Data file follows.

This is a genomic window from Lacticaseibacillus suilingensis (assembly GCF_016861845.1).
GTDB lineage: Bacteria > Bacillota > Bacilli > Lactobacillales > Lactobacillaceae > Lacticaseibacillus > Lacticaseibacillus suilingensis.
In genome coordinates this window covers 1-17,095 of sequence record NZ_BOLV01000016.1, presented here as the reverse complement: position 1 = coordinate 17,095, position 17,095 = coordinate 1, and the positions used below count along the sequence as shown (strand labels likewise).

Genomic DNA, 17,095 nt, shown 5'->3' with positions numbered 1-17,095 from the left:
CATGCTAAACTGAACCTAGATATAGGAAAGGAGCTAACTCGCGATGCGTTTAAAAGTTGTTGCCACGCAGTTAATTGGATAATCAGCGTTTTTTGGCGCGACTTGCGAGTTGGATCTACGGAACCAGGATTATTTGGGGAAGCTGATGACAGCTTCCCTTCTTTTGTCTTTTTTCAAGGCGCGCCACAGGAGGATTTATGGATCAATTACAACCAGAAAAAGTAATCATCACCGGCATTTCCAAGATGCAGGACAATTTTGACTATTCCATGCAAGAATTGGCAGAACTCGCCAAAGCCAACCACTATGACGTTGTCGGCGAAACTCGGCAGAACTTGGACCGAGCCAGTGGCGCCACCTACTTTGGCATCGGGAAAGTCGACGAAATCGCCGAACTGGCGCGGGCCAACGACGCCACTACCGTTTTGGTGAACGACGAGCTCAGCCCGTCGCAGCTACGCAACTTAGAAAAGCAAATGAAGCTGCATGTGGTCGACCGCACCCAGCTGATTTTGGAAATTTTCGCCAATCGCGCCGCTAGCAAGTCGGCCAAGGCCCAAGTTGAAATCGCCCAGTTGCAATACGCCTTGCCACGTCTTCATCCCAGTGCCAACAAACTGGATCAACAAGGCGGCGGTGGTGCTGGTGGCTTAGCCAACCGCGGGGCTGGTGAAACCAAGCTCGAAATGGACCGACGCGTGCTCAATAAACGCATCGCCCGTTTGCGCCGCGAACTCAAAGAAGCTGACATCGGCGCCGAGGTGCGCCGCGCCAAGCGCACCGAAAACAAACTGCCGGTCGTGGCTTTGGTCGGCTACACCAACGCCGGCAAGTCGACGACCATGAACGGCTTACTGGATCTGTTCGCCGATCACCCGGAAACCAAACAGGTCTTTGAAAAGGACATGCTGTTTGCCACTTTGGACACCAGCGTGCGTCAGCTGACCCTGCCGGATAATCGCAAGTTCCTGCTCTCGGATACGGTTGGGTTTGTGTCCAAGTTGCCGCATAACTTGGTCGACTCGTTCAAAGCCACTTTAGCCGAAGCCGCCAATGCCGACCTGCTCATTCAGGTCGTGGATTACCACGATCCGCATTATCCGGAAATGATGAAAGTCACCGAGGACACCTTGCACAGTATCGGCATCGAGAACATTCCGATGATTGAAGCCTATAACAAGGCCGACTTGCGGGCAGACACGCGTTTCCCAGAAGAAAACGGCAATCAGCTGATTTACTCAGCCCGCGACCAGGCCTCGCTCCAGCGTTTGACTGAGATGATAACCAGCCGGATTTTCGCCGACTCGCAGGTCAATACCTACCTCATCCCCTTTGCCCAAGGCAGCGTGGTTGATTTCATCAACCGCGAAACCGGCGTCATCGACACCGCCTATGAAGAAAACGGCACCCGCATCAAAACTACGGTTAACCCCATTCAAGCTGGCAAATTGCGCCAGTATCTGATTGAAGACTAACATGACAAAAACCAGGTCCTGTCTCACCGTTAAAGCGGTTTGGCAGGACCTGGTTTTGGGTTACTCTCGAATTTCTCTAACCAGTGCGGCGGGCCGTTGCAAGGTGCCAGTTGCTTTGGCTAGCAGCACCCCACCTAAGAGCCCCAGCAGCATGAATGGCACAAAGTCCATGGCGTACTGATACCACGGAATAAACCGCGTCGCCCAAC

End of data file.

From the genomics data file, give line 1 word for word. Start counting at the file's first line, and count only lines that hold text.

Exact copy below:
This is a genomic window from Lacticaseibacillus suilingensis (assembly GCF_016861845.1).